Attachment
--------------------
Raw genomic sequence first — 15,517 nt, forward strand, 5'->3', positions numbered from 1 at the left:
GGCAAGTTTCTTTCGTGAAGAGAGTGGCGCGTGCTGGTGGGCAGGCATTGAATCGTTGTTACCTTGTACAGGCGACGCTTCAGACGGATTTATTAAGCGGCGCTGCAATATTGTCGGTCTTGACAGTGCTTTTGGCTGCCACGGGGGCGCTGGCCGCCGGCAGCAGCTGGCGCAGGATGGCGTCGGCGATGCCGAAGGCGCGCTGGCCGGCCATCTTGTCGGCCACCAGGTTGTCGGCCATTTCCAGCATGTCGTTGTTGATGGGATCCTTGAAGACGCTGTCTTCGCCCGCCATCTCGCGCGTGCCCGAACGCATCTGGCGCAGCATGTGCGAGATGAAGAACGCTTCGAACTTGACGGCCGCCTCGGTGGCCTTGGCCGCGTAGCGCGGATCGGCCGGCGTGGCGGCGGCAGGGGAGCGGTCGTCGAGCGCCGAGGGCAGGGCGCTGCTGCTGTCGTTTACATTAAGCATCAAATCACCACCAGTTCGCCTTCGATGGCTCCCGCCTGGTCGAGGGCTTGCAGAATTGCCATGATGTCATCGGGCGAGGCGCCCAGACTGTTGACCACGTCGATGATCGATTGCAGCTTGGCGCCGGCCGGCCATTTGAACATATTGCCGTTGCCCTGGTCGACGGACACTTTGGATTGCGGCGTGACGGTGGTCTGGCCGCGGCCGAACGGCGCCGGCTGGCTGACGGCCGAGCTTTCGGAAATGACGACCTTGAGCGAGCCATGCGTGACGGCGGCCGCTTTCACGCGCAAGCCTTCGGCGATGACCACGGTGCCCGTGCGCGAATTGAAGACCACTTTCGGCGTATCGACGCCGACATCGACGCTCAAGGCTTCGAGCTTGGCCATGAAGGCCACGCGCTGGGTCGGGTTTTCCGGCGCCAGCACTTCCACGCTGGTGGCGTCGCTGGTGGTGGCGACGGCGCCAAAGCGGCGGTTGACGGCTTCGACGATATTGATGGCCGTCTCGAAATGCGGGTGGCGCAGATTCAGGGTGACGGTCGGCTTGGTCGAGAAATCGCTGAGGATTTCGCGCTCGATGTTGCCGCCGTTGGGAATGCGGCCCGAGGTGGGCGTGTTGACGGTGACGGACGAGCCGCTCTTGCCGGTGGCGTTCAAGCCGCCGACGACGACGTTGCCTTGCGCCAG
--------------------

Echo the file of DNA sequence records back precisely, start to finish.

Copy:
Raw genomic sequence first — 15,517 nt, forward strand, 5'->3', positions numbered from 1 at the left:
GGCAAGTTTCTTTCGTGAAGAGAGTGGCGCGTGCTGGTGGGCAGGCATTGAATCGTTGTTACCTTGTACAGGCGACGCTTCAGACGGATTTATTAAGCGGCGCTGCAATATTGTCGGTCTTGACAGTGCTTTTGGCTGCCACGGGGGCGCTGGCCGCCGGCAGCAGCTGGCGCAGGATGGCGTCGGCGATGCCGAAGGCGCGCTGGCCGGCCATCTTGTCGGCCACCAGGTTGTCGGCCATTTCCAGCATGTCGTTGTTGATGGGATCCTTGAAGACGCTGTCTTCGCCCGCCATCTCGCGCGTGCCCGAACGCATCTGGCGCAGCATGTGCGAGATGAAGAACGCTTCGAACTTGACGGCCGCCTCGGTGGCCTTGGCCGCGTAGCGCGGATCGGCCGGCGTGGCGGCGGCAGGGGAGCGGTCGTCGAGCGCCGAGGGCAGGGCGCTGCTGCTGTCGTTTACATTAAGCATCAAATCACCACCAGTTCGCCTTCGATGGCTCCCGCCTGGTCGAGGGCTTGCAGAATTGCCATGATGTCATCGGGCGAGGCGCCCAGACTGTTGACCACGTCGATGATCGATTGCAGCTTGGCGCCGGCCGGCCATTTGAACATATTGCCGTTGCCCTGGTCGACGGACACTTTGGATTGCGGCGTGACGGTGGTCTGGCCGCGGCCGAACGGCGCCGGCTGGCTGACGGCCGAGCTTTCGGAAATGACGACCTTGAGCGAGCCATGCGTGACGGCGGCCGCTTTCACGCGCAAGCCTTCGGCGATGACCACGGTGCCCGTGCGCGAATTGAAGACCACTTTCGGCGTATCGACGCCGACATCGACGCTCAAGGCTTCGAGCTTGGCCATGAAGGCCACGCGCTGGGTCGGGTTTTCCGGCGCCAGCACTTCCACGCTGGTGGCGTCGCTGGTGGTGGCGACGGCGCCAAAGCGGCGGTTGACGGCTTCGACGATATTGATGGCCGTCTCGAAATGCGGGTGGCGCAGATTCAGGGTGACGGTCGGCTTGGTCGAGAAATCGCTGAGGATTTCGCGCTCGATGTTGCCGCCGTTGGGAATGCGGCCCGAGGTGGGCGTGTTGACGGTGACGGACGAGCCGCTCTTGCCGGTGGCGTTCAAGCCGCCGACGACGACGTTGCCTTGCGCCAG